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We are pumped for the Break Science Live Band takeover of Brooklyn Bowl this weekend. Adam Deitch and Borahm Lee always bring it as Break Science, and the addition of Deitch’s brothers-in-arms Jesus Coomes, Adam “Shmeeans” Smirnoff, Ryan Zoidis, and Eric “Benny” Bloom” from Lettuce as the live band will only add to the electro-funky-hip-hop madness. The two-night run will also feature 2011 DMC World DJ Champion Chris Karns, who will combine his incredible scratching skills with the BreakSci Live Band’s undeniable musical prowess.Each night will showcase an opening act that can be considered in the running of best rising stars of the electro-funk genre. On Friday night, Exmag will throw down their blend of live electronic music, while relative newcomers Jaw Gems will showcase their unique downtempo vibe on Saturday night. Both bands are sure to get you grooving early in the night, setting the table perfectly for Break Science Live Band’s party vibes. Check out music videos from both bands below to get a taste of what you’re in for at Brooklyn Bowl this weekend.“NuFunk Odyssey” by Exmag“Star Visor” by Jaw GemsFor tickets and more information about the shows, click here for December 16th, and click here for December 17th.
”Cost is a big part of what we are doing – this is about understanding what the drivers are and then accessing them in the most cost-efficient way.”He added: “There is still a place for traditional active management in the RPMI portfolio – it’s just that the bar for consideration has been raised substantially.“If we think we can get 80% of the benefit of something at 20% of the cost, we’d consider that a good outcome, so active managers would need to persuade us that more than 80% of the excess return they generate is not replicable systematically and cheaply.”RPMI is implementing its strategies via both indexation, with implementation of tracker mandates by Legal & General Investment Management, and active quantitative management methodologies, all of which are open to evolution.“We are always looking to broaden and deepen exposure if we can identify and design more effective ways of capturing these risk premia,” said Artingstall. For example, the Research Affiliates fundamental indexation approach forms one part of RPMI’s value allocation.However, RPMI subsequently worked with index provider FTSE to build a bespoke, more concentrated version of this strategy and is due to transition assets to the new version soon.“We use external active managers, such as Unigestion for low-volatility and AQR for risk premia, which might be regarded as active managers but which we regard as simply having a well-designed or more refined approach to accessing the factors we are interested in,” said Artingstall.“Cost-efficiency remains critical, so there is still a very high bar for the quantitative active managers to clear when there are well-established style indices available.”Speaking with IPE after presenting at a factor investing conference for institutional investors hosted by MSCI, Artingstall said RPMI was actively researching momentum and quality risk premia.Areas of further research would include the small cap and illiquidity factors, he added.“We have already moved to a significant position, with 50% of our public equity exposure managed in this way, and we will consider increasing that depending on the level of conviction we have in other factors we are examining at the moment,” he said.For the longer-term agenda, RPMI will look into the cost-efficiency and transparency of moving towards long/short implementation of its risk-premia strategies, which have so far been long-only.It may also take the project beyond its equities portfolio and look into ‘exotic’ or ‘hedge fund’ betas.Altaf Kassam, head of index applied research for the EMEA at MSCI, told IPE RPMI Railpen’s moves were part of a broader trend in institutional asset management.“We launched our Minimum Volatility index in May 2008, and, of course, after the market fell in September, everyone rushed into defensive strategies,” he said.“But then the market rebounded in 2009, and everyone recognised you couldn’t put all of your eggs in one basket, so investors started looking for a more cyclical factor, like value or momentum, to diversify the minimum-volatility.“Today, what we are seeing is the idea of diversification between multiple factors to manage financial risk, as well as governance or career risk.” RPMI Railpen, manager of the assets of the UK’s £21bn (€28.9bn) Railways Pension Scheme, has taken big strides towards transitioning to smart beta-style strategies, putting 50% of its public equities portfolio into products designed to access risk premia systematically and cost-efficiently.A dedicated alternative risk premia function, established as part of RPMI’s ‘Investment Transformation Programme’ (ITP), has allocated to low-volatility, value and income equity strategies after a period of research conducted in collaboration with risk analytics and index provider MSCI.Further research into other risk premia is currently underway, and alternative ‘hedge fund beta’ is on the longer-term agenda.Steve Artingstall, an investment manager at RPMI Railpen, said: “This project came out of looking at the underlying drivers of risk and return in different asset classes but also at how much we were paying to get exposure to these factors through actively managed strategies.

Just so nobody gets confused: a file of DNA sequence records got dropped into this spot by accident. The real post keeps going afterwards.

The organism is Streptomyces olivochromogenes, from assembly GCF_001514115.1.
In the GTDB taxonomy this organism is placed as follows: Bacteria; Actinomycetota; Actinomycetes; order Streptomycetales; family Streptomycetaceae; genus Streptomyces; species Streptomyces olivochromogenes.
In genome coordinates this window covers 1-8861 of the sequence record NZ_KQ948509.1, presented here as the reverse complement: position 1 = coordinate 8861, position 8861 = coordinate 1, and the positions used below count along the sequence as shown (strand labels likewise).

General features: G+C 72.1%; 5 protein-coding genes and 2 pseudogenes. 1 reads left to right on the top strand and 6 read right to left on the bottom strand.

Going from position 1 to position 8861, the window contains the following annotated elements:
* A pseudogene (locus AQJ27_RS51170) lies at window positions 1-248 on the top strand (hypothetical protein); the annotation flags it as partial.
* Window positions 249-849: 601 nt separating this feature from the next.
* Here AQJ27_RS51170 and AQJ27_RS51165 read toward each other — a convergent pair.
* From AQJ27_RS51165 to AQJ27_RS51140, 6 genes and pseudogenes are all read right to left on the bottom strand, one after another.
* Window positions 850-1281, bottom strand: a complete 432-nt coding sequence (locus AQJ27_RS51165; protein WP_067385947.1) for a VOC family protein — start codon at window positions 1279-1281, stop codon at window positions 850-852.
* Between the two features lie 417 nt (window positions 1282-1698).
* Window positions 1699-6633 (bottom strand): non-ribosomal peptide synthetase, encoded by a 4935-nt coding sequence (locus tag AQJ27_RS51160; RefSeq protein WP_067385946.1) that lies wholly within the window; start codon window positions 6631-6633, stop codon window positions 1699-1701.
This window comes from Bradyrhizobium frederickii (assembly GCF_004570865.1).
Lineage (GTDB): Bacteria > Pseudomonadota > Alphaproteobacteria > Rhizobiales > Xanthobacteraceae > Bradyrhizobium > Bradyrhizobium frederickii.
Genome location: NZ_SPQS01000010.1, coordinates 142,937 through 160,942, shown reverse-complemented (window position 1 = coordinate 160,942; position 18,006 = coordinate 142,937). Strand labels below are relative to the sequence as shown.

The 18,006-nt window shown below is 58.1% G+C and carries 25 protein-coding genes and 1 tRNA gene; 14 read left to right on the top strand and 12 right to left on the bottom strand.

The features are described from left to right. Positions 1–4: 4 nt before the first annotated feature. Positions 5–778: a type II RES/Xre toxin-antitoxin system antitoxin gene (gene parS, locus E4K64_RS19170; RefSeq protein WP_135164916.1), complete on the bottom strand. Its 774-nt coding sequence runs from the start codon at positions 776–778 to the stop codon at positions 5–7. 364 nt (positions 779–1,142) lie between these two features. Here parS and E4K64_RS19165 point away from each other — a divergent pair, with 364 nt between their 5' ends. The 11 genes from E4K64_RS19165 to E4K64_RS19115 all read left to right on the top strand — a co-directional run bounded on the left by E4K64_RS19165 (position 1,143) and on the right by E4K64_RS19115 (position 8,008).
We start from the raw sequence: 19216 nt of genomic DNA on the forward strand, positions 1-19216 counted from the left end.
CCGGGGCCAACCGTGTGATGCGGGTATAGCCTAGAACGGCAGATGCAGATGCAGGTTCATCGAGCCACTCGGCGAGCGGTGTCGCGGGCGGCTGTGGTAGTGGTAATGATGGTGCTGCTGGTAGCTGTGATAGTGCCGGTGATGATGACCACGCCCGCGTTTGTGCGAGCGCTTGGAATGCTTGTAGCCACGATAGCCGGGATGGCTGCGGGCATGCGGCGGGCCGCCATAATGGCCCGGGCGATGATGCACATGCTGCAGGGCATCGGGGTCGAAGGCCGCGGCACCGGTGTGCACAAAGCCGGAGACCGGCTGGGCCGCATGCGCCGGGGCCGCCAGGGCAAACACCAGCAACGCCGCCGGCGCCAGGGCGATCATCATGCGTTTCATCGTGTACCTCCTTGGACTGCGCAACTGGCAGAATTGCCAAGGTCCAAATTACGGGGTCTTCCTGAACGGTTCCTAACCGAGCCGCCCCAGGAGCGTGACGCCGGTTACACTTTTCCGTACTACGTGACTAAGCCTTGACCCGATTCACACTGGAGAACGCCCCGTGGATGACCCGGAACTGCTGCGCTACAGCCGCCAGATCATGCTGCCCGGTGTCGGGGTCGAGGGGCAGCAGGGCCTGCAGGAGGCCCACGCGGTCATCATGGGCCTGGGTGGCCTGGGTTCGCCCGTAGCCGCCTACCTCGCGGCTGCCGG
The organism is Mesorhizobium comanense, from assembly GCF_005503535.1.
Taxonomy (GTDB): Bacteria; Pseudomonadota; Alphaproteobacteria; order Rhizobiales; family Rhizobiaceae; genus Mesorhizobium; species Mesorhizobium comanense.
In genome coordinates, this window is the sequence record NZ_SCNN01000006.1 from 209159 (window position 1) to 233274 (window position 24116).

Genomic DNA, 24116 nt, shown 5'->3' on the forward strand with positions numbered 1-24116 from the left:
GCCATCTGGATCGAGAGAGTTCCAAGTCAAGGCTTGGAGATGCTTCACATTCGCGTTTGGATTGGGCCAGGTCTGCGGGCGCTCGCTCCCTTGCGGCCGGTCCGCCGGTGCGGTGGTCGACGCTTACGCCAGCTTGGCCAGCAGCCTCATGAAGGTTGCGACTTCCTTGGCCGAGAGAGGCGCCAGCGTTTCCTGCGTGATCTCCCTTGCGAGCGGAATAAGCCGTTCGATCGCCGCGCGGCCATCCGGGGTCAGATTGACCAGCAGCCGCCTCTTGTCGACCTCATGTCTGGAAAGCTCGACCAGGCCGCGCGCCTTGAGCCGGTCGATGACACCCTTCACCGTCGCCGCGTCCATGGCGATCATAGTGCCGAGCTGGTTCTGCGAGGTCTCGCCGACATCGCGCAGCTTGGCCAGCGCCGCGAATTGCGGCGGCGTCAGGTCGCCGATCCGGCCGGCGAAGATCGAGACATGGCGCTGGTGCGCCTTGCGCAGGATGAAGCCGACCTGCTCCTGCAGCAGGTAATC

Original Date of Publication: Oct. 16, 1984Vice President George Bush, speaking Monday from the steps of Doheny Library, characterized Democrats as belonging to a party that wants to limit opportunity and that “says no to hope.”Bush also attacked Democratic presidential candidate Walter Mondale, calling him “wedded to the failures of the past,” and declaring that “in overwhelming numbers, young people are saying goodbye… to Mondale and his ship of failure.”The speech – which lasted only nine minutes – was the second at the university by a major candidate in the presidential race in the last month, and was far more well received by students than Mondale’s speech a month earlier.Anti-Reagan demonstrators did not heckle Bush, and the only interruptions were supportive cheers from flag-waving students at the front of the crowd, or boos when Bush mentioned Mondale or his running mate, Geraldine Ferraro.Bush avoided specifics, instead reiterating the themes of the Reagan campaign, and appealed to the interests of increasingly conservative college students by emphasizing technology, jobs, personal income and the space program.“We have regained our technological edge, we’ve regained it in world competition and America is voting yes to the future, to your future of opportunity,” Bush said.He called the Republican Party the party of new ideas, declaring “tax cuts, investment opportunity and economic expansion . . . are the new ideas that offer a future to everybody here today.”Responding to Democratic charges that Reagan’s economic policies lack compassion for the poor and minorities, Bush charged, “They are the party that offered the highest misery index in the history of the United States of America.”And reacting to charges by Mondale that Reagan has failed to achieve an arms control agreement with the Soviet Union, Bush said Reagan “doesn’t believe in limitations that don’t limit” but in “verifiable arms reductions.”“Give him four more years, and you watch those Soviets come to the table,” Bush said, to which students replied with chants of “peace through strength.”He later charged that Mondale and the Democratic Party want to negotiate with the Soviet Union “from a position of relative weakness” and “lock our European allies into an inferior position.”Bush also supported Reagan’s “Star Wars” program of space-based laser-beam and satellite-defense systems to protect the United States against nuclear attack.Critics of the program contend it is unfeasible because the required technology does not yet exist, and the system could not stop all incoming missiles. Bush advocated research into such a system.“Let’s use America’s future, let’s use our technology to pursue peace and spare people the agony of war,” he said.Bush attacked Mondale and Ferraro, repeating the theme Reagan has used in his campaign, that Democrats see only bad news: “They see a silk lining out there and they try to find a great black cloud to go around it.”He further characterized Democrats as belonging to a party of pessimism, taxes and restricted economic growth, charges Reagan has leveled against the Democratic Party as well.“We’re too great to wrap ourselves up in malaise and bad news,” Bush said. “We’re too great to retreat back into the past.”Bush’s biggest cheer from the crowd came when he asked students to vote for Republican candidates for the House of Representatives and “lift up Tip O’Neill,” Democratic Speaker of the House and outspoken critic of Reagan.